She wasn't the Avon lady - she was Burlington's Liberal candidate who unknowingly knocked on the door of Andrew Drummond the NDP candidate

By Ryan O’Dowd: Local Journalism Initiative Reporter

October 24th, 2021



Burlington Provincial Liberal candidate, Mariam Manaa, kicked off canvassing in the eastern end of the city,  It was her first time out as a candidate for the provincial election scheduled for next June.

It was while knocking on doors that Manaa met NDP candidate Andrew Drummond – she had inadvertently knocked on his door.

Hard to tell who was the most surprised; Marian Manaa was out canvassing in the east end of the city on Saturday and unknowingly knocked on Drummond’s door.

“This is great,” Drummond said, answering his door with a laugh. The candidates introduced themselves to each other on Drummond’s front porch, planned a coffee meeting, and posed for a coy photo for the Gazette on a bright autumn Saturday afternoon. Drummond lamented not being dressed for the photo but was still caught clad in NDP orange.

Manaa and her campaigners were all smiles as she shared her excitement for the campaign.

“It’s really nice to connect with people and hear their stories. Some are great stories, some are heartbreaking stories but the most important thing is to hear them out and I think that’s the best part of canvassing, is that you get to hear everyone. You get a little glimpse of their life and you kind of get to see how you can be better.”

Manaa has canvassed for the Liberals before, being involved with Karina Gould and Pam Damoff campaigns and working in the former’s office as community affairs advisor. Manaa remarked that October was her favourite time to campaign: skeletons and cobwebs haunted front lawns while light wind battered sepia leaves along winding suburban streets. Despite her familiarity with canvassing, part of this is new for Manaa: she is  the candidate this time around.

Manaa spoke about the differences canvassing for herself and making a foray into provincial politics after her experience in federal government.

“It’s a little different because the accountability is on you at the end of the day. For me, running was an important step forward.

Burlington Provincial Liberal Association president Lisa Mayeski (centre) was out showing candidate Marian Manaa (right) the ropes as they did the door to door thing. The Liberals were a little thin on the ground – looking for more in the way of volunteers.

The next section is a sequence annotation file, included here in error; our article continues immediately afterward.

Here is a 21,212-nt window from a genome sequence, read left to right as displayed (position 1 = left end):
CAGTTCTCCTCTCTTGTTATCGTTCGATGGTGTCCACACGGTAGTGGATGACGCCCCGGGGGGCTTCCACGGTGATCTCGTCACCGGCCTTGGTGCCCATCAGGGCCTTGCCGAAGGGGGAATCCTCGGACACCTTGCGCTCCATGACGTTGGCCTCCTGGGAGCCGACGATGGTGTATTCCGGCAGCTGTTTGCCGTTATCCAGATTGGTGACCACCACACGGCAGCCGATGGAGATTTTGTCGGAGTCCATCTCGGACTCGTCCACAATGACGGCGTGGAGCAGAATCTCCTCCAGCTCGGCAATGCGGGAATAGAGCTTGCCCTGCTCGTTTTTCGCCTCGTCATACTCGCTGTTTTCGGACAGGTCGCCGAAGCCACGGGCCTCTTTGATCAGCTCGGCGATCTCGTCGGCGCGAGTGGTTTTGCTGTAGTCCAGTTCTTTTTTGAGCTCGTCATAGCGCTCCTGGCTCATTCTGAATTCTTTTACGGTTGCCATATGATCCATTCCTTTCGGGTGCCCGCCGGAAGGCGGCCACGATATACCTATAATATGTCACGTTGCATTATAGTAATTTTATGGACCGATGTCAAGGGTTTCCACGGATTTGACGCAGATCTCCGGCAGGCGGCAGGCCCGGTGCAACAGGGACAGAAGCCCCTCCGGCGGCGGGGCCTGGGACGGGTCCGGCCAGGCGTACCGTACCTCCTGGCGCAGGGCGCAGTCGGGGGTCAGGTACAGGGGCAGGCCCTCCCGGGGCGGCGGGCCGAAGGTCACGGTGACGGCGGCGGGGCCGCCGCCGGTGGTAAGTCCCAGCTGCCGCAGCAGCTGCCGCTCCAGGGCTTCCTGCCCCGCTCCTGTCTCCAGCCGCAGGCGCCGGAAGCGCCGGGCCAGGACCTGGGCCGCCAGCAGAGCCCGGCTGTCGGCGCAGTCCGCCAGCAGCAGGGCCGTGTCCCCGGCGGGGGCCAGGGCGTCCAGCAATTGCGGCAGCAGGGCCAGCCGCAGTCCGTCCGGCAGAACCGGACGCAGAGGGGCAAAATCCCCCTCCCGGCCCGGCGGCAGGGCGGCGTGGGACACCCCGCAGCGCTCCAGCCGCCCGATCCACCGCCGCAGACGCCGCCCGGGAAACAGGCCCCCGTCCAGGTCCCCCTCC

“There’s enough people with intersectional personalities able to come out and share different views from different perspectives. I think we need that, five of us who are running are under thirty. We have a great network and I think the best part of being a candidate right now is that you get to work with people from all walks of life to bring diverse voices. Being a representative means you’re able to hear people and bring their views forward, not your own views, that’s the point of representation. So, that’s why I want to be a candidate, provincially rather than federally, because I think it can make more of a difference at that level.”

Her fellow campaigners, a handful of mostly provincial Liberal staff (including president of the Burlington Provincial Liberal Association, Lisa Mayeski), were seasoned as well, often fielding questions at the door by committee.  Manaa considers her youth a positive, pointing to herself as one of the five candidates under 30 for the Liberal party. She is young but not inexperienced having worked with Gould and Damoff.

Volunteers also contributed by working on a phone bank from home.

Some eight months out from the provincial election Manaa’s decision to begin canvassing may surprise some. But she is the fresh face in the race against familiar incumbent Conservative Jane McKenna, and returning NDP representative Drummond.

The Liberal party has a lot of ground to make up after a worst-ever showing in 2018 where they lost their official opposition status provincially, and Manaa’s predecessor accrued about 24% of the vote. Manaa’s canvassing often begins with the question “are you satisfied with the current conservative government?” It’s a bid to slip into the Liberal candidate comfort zone as the alternative to the current administration.

“When people come to their MPP, they come to them because they’re usually at their last resort, so if you’re not there for them you really shouldn’t be in that office, and it’s time for you to rethink things and that’s why I’m running against Jane McKenna,” said Manaa.

Andrew Drummond will surely have something to say about Manaa’s bid to position herself as the alternative to McKenna, but whatever it is it wasn’t said during their chance encounter yesterday in the infancy of a long campaign.

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